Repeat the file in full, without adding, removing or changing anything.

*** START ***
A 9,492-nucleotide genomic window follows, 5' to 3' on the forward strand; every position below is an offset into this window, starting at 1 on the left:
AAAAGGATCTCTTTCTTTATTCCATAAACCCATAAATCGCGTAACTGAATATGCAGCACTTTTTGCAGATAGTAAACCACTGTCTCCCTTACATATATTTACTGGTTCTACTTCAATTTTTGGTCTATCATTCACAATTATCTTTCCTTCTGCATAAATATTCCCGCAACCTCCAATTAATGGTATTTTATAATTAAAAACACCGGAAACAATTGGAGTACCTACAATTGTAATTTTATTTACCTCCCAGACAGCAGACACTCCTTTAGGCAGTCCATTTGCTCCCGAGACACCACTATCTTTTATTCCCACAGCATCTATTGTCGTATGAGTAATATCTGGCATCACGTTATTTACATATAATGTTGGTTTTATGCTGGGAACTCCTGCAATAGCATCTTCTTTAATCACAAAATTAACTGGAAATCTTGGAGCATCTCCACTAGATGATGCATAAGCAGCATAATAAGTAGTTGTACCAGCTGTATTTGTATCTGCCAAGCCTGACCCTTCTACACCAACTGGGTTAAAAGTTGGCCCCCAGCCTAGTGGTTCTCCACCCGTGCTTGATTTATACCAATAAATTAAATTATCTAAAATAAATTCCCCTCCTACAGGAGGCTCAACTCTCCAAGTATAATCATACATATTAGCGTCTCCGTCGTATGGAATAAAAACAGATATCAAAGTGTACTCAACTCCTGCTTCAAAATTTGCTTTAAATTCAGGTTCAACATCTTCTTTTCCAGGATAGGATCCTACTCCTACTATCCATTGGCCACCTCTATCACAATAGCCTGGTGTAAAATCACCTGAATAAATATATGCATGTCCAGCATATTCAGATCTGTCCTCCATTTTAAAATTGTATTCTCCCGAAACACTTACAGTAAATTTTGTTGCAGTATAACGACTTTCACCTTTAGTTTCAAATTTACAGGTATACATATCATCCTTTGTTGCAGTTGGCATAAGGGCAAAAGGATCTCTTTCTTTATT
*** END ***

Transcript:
A 9,492-nucleotide genomic window follows, 5' to 3' on the forward strand; every position below is an offset into this window, starting at 1 on the left:
AAAAGGATCTCTTTCTTTATTCCATAAACCCATAAATCGCGTAACTGAATATGCAGCACTTTTTGCAGATAGTAAACCACTGTCTCCCTTACATATATTTACTGGTTCTACTTCAATTTTTGGTCTATCATTCACAATTATCTTTCCTTCTGCATAAATATTCCCGCAACCTCCAATTAATGGTATTTTATAATTAAAAACACCGGAAACAATTGGAGTACCTACAATTGTAATTTTATTTACCTCCCAGACAGCAGACACTCCTTTAGGCAGTCCATTTGCTCCCGAGACACCACTATCTTTTATTCCCACAGCATCTATTGTCGTATGAGTAATATCTGGCATCACGTTATTTACATATAATGTTGGTTTTATGCTGGGAACTCCTGCAATAGCATCTTCTTTAATCACAAAATTAACTGGAAATCTTGGAGCATCTCCACTAGATGATGCATAAGCAGCATAATAAGTAGTTGTACCAGCTGTATTTGTATCTGCCAAGCCTGACCCTTCTACACCAACTGGGTTAAAAGTTGGCCCCCAGCCTAGTGGTTCTCCACCCGTGCTTGATTTATACCAATAAATTAAATTATCTAAAATAAATTCCCCTCCTACAGGAGGCTCAACTCTCCAAGTATAATCATACATATTAGCGTCTCCGTCGTATGGAATAAAAACAGATATCAAAGTGTACTCAACTCCTGCTTCAAAATTTGCTTTAAATTCAGGTTCAACATCTTCTTTTCCAGGATAGGATCCTACTCCTACTATCCATTGGCCACCTCTATCACAATAGCCTGGTGTAAAATCACCTGAATAAATATATGCATGTCCAGCATATTCAGATCTGTCCTCCATTTTAAAATTGTATTCTCCCGAAACACTTACAGTAAATTTTGTTGCAGTATAACGACTTTCACCTTTAGTTTCAAATTTACAGGTATACATATCATCCTTTGTTGCAGTTGGCATAAGGGCAAAAGGATCTCTTTCTTTATT